Having lived for some time in Lahore, I have realised that it would be ideal for me to retire in Islamabad, but I’d want to experience life in Lahore
aving your father in the forces gives you quite a run in the country. Hence, I’ve had the honour of seeing life in many cities — from the city of saints, Multan, to the land of dry fruits, Quetta, and even the sports city, Sialkot, for a brief time during my own tenure of serving in the army. But I always wondered why I hadn’t got to live in the city of gardens, Lahore. Not until six months ago.
Belonging to Islamabad, I was rather sceptical about moving to Lahore. Yet, fate found its way and my path was made for me to experience yet another city of the country. Now that I’ve been here for a while, I know what all the fuss is about.
Sure, there is a culture shock whenever you move to a new city. That’s the beauty of this diverse country. But it really hit me this past weekend when I was visiting my hometown, and driving around the ‘hip’ F-6 and F-7 sectors. It felt strange, roaming those streets again. On closer introspection, I realised that I had found Islamabad to be ‘empty’. Close to midnight, it seemed like everyone there takes the Cinderella curfew really seriously. The empty streets which were once deemed ‘peaceful’, I felt were remnants of a ghost town. It hit me then that it was Lahore that had grown on me.
I’ve always defended Islamabad throughout my life, but that night, I was myself accusing Islamabad, of being desolate. A traitor? Well, sure, it felt like I was one. This Islamabadi has been dyed in the colours of Lahore.
I wouldn’t be too harsh on myself, though. With the recent places I got to see in Lahore, it seems anyone would become accustomed to this city and all it has to offer. A dear friend of mine recently took me to the Punjab Club. I was told that the place had been set up in 1884, and that it used to be exclusive to the British and Europeans. What an elegant place it was.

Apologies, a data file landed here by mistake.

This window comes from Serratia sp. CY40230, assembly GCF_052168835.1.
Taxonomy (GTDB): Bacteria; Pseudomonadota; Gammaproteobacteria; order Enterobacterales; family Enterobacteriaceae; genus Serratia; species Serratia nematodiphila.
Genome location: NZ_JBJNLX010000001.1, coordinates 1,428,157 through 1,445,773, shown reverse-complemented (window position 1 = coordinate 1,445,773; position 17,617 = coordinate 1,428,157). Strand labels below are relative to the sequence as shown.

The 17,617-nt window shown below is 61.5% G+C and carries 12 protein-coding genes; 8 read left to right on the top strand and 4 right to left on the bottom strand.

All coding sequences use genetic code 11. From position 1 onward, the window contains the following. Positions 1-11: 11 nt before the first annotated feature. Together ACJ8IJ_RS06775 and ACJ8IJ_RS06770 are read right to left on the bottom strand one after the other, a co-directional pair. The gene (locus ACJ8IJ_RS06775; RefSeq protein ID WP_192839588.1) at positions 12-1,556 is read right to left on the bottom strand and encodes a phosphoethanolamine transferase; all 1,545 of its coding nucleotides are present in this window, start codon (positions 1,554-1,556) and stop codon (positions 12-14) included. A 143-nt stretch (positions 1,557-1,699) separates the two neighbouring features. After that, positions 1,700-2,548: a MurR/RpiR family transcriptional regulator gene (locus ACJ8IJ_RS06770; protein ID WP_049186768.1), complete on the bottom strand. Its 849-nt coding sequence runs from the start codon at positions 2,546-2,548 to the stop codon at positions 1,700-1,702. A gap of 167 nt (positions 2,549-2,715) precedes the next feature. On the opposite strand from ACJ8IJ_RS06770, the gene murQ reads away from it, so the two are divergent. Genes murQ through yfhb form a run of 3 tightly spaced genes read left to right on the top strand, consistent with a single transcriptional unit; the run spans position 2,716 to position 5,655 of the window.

Away from the hustle and bustle of the city, we had come to this small yet majestic place where life had suddenly gotten still. I felt the calmness I do in Islamabad, combined with the panache of Lahore. After touring the place, we had hot soup by the poolside on a slightly chilly day.
I talk about the Punjab Club because it resonates with the culture of Lahore. Gymkhana could be rivalled by Islamabad Club, but this was something that felt like an exclusive experience.
Another experience which etched Lahore into my soul was at the historical Haveli Baroodkhana. It would be disrespectful to even compare this 18th Century mansion to anything in Islamabad. Quite honestly, you can’t. The haveli today is owned by a grandson of Allama Iqbal, Mian Yousaf Salahuddin. The whole aura of the place chanted the history it has witnessed. On top of that, I was there to attend a qawwali night. The whole experience was absolutely enchanting. This Islamabadi let the clock strike 12 that night.
I wouldn’t go on to say that Islamabad has nothing to offer. That would be a plain lie. The city might be new and not host the kind of culture Lahore does, but the vibe it has is of absolute peace and calm. With mountains to trek and outdoorsy places to sit in, the capital is wonderful on its own.
Regardless, having lived for some time in Lahore, I have realised that it would be ideal for me to retire in Islamabad, but I’d want to experience life in Lahore.
The writer is based in Lahore and currently works at COLABS